MN: Well, let me ask you though, they had also American-born children right?

KI: Yes.

MN: Now did they stay on the other side?

KI: The older, yeah. Well, even the young ones, all the kids were American-born, but I guess they didn't want the two younger ones staying at the house.

MN: So the American-born older ones stayed on the north side of University 'cause they were --

KI: American citizens.

MN: But their parents and the youngest ones had to come over because of --

KI: The youngest ones didn't have to because they were American-born, but I think the parents just wanted them to come with them.

MN: Now did your family participate in those blackout drills?

KI: Oh, yeah.

MN: What did you do?

KI: My father... I remember my father putting up some kind of dark curtains on the window but that's all I remember. And then I remember also we would hide under the table, make a game out of it, yeah. And we didn't think anything bad about it, we were kids and we just thought it was kind of fun, I guess. I remember laughing and doing things under the table. But I remember very definitely the sirens and the putting up the curtains.

<End Segment 11> - Copyright © 2011 Densho. All Rights Reserved.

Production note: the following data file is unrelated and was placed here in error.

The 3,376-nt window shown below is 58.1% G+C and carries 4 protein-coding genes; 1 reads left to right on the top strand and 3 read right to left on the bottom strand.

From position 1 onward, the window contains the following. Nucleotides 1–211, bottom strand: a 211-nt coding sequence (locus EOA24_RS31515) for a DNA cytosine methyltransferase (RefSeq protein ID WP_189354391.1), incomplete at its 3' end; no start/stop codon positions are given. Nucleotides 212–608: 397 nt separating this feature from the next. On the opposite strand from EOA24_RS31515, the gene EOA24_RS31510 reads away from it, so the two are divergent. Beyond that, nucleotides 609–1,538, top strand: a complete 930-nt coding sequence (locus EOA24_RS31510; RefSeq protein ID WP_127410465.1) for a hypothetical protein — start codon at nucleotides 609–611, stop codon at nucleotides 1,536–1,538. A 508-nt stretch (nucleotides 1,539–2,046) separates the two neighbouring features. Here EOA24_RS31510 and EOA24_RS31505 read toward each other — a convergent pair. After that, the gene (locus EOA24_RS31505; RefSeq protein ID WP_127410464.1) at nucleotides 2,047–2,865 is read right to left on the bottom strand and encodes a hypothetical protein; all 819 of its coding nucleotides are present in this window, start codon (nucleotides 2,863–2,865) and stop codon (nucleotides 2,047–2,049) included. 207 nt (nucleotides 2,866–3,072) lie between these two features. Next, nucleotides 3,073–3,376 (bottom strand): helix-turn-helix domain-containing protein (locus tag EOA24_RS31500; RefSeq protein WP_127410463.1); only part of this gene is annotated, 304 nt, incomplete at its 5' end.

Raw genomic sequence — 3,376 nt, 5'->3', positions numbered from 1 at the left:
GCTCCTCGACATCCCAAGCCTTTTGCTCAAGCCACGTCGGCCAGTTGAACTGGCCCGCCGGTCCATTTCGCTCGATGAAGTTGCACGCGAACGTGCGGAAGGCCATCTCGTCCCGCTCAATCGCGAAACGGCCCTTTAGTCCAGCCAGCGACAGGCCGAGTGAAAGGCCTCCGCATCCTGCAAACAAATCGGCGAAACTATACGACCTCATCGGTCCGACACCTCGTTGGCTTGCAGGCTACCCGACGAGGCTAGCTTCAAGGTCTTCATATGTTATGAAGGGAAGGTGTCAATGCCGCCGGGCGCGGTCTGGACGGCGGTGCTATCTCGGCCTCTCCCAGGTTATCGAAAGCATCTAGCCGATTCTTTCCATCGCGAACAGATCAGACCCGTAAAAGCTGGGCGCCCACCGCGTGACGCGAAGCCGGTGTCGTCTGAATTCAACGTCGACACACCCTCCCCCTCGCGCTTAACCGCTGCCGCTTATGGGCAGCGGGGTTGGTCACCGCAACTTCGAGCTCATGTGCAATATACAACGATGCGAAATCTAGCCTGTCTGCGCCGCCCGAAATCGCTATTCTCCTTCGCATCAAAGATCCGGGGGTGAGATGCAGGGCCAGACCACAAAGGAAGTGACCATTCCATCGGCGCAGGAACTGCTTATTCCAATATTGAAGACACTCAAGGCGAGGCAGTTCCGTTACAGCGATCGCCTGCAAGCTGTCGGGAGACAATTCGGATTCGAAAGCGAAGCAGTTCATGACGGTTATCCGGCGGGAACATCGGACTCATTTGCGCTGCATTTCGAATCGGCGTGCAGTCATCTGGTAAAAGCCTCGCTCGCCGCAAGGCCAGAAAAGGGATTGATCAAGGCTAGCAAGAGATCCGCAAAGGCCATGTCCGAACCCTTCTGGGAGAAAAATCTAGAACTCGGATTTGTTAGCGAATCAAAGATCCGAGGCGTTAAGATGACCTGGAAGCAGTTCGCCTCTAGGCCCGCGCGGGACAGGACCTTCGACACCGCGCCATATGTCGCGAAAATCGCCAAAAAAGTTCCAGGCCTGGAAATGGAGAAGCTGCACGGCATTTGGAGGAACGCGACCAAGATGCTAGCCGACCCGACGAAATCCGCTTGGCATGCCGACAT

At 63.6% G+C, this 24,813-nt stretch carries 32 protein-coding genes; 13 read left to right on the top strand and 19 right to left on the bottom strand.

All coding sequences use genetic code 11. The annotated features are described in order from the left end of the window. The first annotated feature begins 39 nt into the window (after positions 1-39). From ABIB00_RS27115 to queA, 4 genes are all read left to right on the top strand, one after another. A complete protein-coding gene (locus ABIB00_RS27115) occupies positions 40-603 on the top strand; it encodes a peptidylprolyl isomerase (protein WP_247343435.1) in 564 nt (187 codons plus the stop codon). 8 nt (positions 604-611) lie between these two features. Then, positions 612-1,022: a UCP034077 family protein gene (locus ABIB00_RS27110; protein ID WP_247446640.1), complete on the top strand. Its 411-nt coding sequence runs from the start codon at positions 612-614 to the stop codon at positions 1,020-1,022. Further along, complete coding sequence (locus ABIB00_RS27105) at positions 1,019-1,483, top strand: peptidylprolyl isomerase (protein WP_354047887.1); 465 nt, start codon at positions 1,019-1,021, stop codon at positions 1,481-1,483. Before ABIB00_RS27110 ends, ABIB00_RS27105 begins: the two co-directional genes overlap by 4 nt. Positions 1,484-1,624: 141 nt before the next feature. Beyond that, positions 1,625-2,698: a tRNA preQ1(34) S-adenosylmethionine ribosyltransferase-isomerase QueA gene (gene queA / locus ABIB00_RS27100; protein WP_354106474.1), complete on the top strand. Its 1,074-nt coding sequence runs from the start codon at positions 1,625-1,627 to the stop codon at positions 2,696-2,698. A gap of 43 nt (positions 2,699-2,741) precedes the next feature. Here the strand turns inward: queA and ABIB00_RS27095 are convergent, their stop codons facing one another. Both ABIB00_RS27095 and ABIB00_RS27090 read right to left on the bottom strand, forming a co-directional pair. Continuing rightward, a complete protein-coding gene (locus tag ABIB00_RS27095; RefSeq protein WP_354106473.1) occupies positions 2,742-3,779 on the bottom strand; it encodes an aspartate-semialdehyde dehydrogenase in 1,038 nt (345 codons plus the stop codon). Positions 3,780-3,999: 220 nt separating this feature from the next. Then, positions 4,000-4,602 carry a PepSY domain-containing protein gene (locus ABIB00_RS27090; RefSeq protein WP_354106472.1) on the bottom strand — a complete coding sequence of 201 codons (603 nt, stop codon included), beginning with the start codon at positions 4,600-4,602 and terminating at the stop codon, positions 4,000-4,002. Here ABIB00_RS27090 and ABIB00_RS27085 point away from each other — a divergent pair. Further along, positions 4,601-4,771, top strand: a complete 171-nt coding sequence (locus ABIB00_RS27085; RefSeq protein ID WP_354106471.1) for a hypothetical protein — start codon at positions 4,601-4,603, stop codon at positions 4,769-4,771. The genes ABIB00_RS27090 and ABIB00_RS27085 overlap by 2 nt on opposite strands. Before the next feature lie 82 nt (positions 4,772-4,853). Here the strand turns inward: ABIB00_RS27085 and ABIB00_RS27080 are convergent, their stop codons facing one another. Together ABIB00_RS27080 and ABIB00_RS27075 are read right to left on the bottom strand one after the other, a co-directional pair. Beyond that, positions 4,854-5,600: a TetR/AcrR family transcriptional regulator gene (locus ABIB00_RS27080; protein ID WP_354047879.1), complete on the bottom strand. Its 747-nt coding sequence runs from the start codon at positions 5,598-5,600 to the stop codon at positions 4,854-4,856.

<Begin Segment 12>

MN: Now how did you hear that you had to go to camp?

KI: I guess my parents must have told us.

MN: Do you know where they were getting their news? Were they getting it from the Nikkei papers or their neighbors?

KI: Yeah, I think my father was probably taking the Nichi Bei Times, but it had to be before that. I guess maybe church or maybe telephones and they called each other... called a meeting or something. It could've been a number of ways that that they got together. But my father must have... I don't know where he came in and actually told Mom and us that we were going to have to leave.

MN: And I know you were very young, you were still going onto twelve, but how did you react to having to go... move?

KI: I think the main thing was that I'm leaving my friends. I think that was the only feeling that I had is I'm going to lose my friends and go to a strange place. But other than that I didn't think anything more than that I don't think. I don't remember.

MN: Now there was a very short time where the government allowed people to move out of the restricted military zone where San Francisco, Berkeley area became. Do you remember families moving out of the Berkeley area to go somewhere else?

KI: No, personally I don't remember, and I don't remember my parents saying anything about anybody moving that they knew.

MN: Now how did your family prepare to go into camp?

KI: I guess they did all the work, I sure don't remember doing anything.

MN: Do you remember like wanting to pack a favorite toy or clothes, dress?

KI: No, and I don't remember Mom asking or anything either.

MN: What did you do with the piano?

KI: I don't know what happened to the piano. I don't know what happened to the piano, the victrola that we had, and the dining room tables and all that stuff. I don't know if they got sold or... I don't have any recollection of any of that.

MN: Did your family burn or throw away things connected to Japan?